The Numbers Behind Whois Privacy

| November 16, 2012

Whois Privacy is an important topic here at DomainTools.  After all, a primary use of our Whois History product is to get behind Whois Privacy if possible.  Just this week Brian Krebs wrote an interesting blog post that does a good job of showing the power of DomainTools’ Whois History.

Whois is also a prevailing topic seemingly every year at ICANN Conferences, and no debate about Whois data is complete without also discussing the benefits and costs of allowing domain owners to utilize Whois proxy services in order to shield their domain ownership from the public eye.

With the recent celebrity of Nate Silver, data is now in vogue more than ever.  Data, assuming it is accurate, is fact not opinion.  Data helps inform qualitative conversations, can lend momentum to important decisioning processes, and can uncover unknown information in unique ways.  Take the first list in this article, below:  That 94% number shocked me so I pulled up the Above.com homepage and sure enough, every domain at Above.com gets free privacy protection.  Never knew that!   So in the spirit of featuring more of our DomainTools data on this blog, we offer some insights below on the proliferation of whois privacy at the registrar and TLD levels.

It must be noted upfront that, due to the imperfect nature of both Whois data and privacy identifiers, no data set in this arena can be 100% accurate. Specifically we identify these caveats with the data:

  • DomainTools does not have Whois records on all registered domains worldwide.
  • We only focused on privacy services with over 1,000 domains under management.
  • ccTLD data skews the numbers in cases such as .de, .es, and .eu where registrant data is not provisioned publicly.


Now to the data:

  • DomainTools identified 130 different privacy services across almost 225 million unique domain name Whois records.
  • Almost 32 million domains were identified as private, or about 15% of the total population we reviewed.

 

 

 

Privacy Concentration for Registrars with between 100K and 1MM Domains Under Management:
1.  Above.com PTY LTD  94%
2.  April Sea Information Technology Corporation 93%
3.  New Dream Network (DreamHost) LLC  91%
4.  Brandon Gray Internet Services (NameJuice.com)  80%
5.  Bargin Register 76%
6.  BigRock Solutions pvt LTD  47%
7.  Cloud Group Limited 47%
8.  Netart Registrar Sp. z.o.o. 47%
9.  Net Earth One (Net Earth)  43%
10.  FBS Inc.  43%

Privacy Concentration for Registrars with over 1MM Domains Under Management:
1.  GMO Internet (Onamae.com)  51%
2.  Fabulous.com pty LTD 48%
3.  PDR (PublicDomainRegistry.com)  37%
4.  DomainSite  33%
5.  Moniker Online Services  26%
6.  Register.com  25%
7.  Enom  25%
8.  Network Solutions  23%
9.  Tucows  22%
10. GoDaddy  21%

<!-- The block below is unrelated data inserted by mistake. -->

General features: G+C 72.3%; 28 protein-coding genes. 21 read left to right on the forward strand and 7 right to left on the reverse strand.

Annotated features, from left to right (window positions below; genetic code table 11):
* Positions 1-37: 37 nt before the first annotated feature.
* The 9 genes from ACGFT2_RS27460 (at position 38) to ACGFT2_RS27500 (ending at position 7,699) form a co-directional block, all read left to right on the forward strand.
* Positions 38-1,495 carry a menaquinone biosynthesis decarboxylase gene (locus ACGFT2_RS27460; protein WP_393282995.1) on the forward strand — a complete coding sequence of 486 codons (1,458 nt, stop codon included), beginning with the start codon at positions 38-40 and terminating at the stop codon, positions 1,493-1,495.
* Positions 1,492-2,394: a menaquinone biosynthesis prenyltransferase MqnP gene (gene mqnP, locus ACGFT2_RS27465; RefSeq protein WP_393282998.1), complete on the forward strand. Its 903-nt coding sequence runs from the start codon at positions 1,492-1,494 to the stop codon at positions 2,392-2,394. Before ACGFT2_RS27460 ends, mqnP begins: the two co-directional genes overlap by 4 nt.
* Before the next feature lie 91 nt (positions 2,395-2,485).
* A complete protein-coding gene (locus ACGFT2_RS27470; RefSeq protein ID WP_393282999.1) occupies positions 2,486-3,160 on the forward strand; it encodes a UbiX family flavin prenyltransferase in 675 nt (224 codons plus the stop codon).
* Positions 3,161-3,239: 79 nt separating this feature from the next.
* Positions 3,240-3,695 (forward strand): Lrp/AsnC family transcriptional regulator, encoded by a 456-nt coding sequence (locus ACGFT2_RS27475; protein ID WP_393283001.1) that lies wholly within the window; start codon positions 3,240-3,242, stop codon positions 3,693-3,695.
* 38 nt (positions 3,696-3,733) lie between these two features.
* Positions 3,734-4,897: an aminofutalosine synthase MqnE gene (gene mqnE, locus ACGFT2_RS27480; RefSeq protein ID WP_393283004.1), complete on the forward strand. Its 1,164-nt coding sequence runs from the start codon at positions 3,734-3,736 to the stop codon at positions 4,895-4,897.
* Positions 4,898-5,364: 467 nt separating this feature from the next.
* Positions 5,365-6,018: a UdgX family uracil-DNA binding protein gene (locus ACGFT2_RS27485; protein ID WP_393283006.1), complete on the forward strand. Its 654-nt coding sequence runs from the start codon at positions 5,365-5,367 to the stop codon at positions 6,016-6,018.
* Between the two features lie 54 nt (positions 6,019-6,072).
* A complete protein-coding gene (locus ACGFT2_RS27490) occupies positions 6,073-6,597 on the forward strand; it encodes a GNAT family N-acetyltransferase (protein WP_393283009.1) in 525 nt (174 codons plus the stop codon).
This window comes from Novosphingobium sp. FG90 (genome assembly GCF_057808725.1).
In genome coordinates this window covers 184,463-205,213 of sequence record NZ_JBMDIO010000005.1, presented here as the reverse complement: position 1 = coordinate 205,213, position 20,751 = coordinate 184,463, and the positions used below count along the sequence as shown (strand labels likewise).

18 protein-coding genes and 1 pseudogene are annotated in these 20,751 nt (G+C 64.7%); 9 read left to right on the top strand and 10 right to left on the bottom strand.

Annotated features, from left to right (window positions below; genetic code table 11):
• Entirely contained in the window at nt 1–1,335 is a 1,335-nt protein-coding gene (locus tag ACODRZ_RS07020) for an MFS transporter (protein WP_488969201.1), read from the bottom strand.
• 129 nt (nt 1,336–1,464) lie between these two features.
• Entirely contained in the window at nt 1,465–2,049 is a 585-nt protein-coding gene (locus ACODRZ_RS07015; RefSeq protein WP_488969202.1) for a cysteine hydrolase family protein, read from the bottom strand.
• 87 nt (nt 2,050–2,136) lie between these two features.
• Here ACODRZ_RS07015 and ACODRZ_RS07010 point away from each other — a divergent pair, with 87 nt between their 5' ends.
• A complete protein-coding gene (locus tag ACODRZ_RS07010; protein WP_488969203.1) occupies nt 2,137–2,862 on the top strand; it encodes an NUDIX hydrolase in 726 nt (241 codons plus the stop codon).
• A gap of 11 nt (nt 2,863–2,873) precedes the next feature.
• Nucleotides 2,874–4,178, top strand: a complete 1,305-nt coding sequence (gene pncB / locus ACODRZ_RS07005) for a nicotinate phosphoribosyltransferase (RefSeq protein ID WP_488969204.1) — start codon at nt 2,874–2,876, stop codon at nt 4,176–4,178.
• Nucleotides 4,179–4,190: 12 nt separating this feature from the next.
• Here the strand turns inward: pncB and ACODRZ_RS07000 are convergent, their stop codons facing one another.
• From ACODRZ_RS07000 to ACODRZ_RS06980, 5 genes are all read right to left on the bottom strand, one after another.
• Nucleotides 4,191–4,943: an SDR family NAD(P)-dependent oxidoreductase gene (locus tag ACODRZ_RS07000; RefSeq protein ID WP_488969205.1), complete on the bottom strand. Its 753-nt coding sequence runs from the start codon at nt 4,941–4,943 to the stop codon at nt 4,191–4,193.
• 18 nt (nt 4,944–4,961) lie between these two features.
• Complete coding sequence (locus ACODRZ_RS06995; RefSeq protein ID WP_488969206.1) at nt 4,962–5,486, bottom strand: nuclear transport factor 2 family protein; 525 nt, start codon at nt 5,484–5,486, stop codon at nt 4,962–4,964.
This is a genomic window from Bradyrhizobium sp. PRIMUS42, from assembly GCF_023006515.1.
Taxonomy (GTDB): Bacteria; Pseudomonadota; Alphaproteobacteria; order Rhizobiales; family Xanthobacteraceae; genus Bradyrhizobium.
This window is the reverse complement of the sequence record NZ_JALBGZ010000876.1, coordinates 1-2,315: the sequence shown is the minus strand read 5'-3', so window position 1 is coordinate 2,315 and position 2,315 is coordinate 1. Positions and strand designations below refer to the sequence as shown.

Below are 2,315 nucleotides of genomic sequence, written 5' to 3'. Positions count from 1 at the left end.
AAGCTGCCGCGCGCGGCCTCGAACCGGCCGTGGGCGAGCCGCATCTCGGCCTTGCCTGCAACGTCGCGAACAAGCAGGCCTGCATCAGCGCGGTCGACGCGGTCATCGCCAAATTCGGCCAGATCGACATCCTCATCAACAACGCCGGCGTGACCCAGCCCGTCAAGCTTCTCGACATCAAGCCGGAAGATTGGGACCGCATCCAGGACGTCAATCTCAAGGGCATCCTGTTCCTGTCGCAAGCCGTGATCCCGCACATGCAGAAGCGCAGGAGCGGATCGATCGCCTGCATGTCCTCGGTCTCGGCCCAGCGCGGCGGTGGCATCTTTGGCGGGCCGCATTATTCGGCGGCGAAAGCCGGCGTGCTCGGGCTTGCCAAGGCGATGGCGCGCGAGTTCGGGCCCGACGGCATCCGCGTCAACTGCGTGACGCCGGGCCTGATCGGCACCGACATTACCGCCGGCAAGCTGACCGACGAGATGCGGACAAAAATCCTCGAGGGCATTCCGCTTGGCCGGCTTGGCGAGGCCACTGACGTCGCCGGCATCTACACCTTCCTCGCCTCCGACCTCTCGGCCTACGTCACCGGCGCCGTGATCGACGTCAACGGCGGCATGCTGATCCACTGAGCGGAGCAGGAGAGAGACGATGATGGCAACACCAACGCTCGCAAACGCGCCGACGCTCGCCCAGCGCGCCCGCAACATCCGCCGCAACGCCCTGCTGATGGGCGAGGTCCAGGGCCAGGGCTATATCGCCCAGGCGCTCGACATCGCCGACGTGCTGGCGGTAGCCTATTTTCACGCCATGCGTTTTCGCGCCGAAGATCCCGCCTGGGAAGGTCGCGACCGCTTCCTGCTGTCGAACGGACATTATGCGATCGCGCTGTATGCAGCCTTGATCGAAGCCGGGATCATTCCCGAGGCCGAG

Privacy Concentration for TLDs with over 1MM Domains in DNS:
1. INFO  28%
2.  CN  20%*
3.  ORG  20%
4. COM  19%
5.  NET  19%
6.  BIZ  18%
7. MOBI  17%
8.  CO  17%
9.  JP 12%
10  IN 1%

* Nearly all the ‘private’ domains in .CN are associated with one registrar and privacy provider, and there are indications of underlying domain tasting on .CN as well.  Absent this registrar, privacy on .CN is virtually nil.

 

We’re putting this new data to work at DomainTools as well.  Our Whois History product uses color scheming to let users more easily identify privacy records in the reams of historical Whois records we have on file.  The work our R&D team has done to update our privacy detection is going into production shortly, making related tools all that more accurate.  Look for a redesign of our Whois History product coming soon!

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Category: Domain Tools Updates, Private Registration, Proxy Whois, Whois

About the Author ()

Tim Chen has been the CEO of DomainTools since its 2009 spin-out into an independent company. Tim has over 15 years experience as a sales and operations executive in internet-driven businesses, including 8 in the domain name and DNS space. Prior to this Tim spent seven years in business development executive roles with Internet and software companies in the Bay Area, and four years in the Corporate Finance group at J.P. Morgan in New York. Originally from Rochester, New York, Tim is a graduate of Haverford College and Stanford business school. When not in the office you can usually find Tim on his bike, on his surfboard (or falling off it), or sequestered away reading entirely too much about the Buffalo Bills' draft prospects.

Comments (3)

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  1. yesshop27_3224 says:

    Can Google see behind whois privacy? AllWhois The grandfather of databases; Eamnesia Looks for com, org, net AND many … Be sure not to put in “www” when looking for who is behind a site.

    Dex,
    http://dbmall27.blogspot.com/
    DB Mall